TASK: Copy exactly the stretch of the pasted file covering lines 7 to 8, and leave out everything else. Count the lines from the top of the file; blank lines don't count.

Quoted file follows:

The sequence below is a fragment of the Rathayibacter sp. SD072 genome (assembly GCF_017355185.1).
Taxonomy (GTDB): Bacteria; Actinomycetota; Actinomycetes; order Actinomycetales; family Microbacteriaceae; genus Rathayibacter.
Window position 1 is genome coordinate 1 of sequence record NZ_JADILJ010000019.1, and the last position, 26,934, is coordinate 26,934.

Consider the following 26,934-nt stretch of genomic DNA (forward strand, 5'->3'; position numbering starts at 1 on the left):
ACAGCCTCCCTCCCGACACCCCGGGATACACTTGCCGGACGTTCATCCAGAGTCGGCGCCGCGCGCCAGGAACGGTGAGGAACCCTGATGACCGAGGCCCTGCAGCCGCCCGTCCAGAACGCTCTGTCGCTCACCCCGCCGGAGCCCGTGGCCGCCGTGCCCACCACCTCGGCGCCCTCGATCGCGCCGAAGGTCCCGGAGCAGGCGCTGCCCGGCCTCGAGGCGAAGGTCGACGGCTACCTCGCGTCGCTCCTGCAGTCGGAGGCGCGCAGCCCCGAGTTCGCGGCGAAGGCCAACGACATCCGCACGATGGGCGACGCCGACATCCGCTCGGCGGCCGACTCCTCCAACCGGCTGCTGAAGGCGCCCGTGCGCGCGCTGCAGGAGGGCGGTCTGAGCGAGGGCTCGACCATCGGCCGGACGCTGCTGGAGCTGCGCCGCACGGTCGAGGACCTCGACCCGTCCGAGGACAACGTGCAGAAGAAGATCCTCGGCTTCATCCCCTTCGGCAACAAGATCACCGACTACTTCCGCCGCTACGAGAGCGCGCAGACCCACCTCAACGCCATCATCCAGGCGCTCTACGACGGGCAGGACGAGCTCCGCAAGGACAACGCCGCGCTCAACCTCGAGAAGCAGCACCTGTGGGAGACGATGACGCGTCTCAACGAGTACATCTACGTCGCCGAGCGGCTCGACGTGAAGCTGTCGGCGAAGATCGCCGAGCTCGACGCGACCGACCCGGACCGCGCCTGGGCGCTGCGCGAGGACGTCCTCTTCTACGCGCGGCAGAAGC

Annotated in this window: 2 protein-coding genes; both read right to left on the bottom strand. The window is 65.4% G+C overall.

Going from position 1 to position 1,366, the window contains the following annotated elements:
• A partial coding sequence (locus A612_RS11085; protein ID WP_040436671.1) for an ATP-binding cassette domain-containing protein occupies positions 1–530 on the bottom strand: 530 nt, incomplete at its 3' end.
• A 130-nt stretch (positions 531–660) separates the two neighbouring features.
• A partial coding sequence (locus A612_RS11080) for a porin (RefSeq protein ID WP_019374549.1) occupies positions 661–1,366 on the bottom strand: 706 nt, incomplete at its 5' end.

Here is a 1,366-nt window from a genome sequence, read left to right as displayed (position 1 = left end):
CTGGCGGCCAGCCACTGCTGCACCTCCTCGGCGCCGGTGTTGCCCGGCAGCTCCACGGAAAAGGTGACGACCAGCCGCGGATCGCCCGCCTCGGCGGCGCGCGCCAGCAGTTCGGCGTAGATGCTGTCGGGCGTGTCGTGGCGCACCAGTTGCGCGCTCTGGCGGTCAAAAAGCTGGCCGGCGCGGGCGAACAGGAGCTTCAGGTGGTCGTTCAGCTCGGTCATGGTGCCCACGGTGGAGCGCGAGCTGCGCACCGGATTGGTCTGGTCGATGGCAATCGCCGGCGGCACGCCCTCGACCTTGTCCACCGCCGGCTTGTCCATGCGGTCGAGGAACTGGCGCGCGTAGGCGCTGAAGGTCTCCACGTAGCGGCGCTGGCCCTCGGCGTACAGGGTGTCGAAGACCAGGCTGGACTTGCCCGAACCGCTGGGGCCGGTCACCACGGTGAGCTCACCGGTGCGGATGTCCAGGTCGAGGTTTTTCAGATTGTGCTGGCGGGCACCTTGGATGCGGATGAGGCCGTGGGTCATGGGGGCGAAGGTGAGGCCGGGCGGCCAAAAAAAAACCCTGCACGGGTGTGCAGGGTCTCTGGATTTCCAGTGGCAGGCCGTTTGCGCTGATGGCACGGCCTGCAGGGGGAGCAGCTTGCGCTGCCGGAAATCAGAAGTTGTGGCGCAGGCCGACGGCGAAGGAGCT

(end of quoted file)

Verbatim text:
Going from position 1 to position 1,366, the window contains the following annotated elements:
• A partial coding sequence (locus A612_RS11085; protein ID WP_040436671.1) for an ATP-binding cassette domain-containing protein occupies positions 1–530 on the bottom strand: 530 nt, incomplete at its 3' end.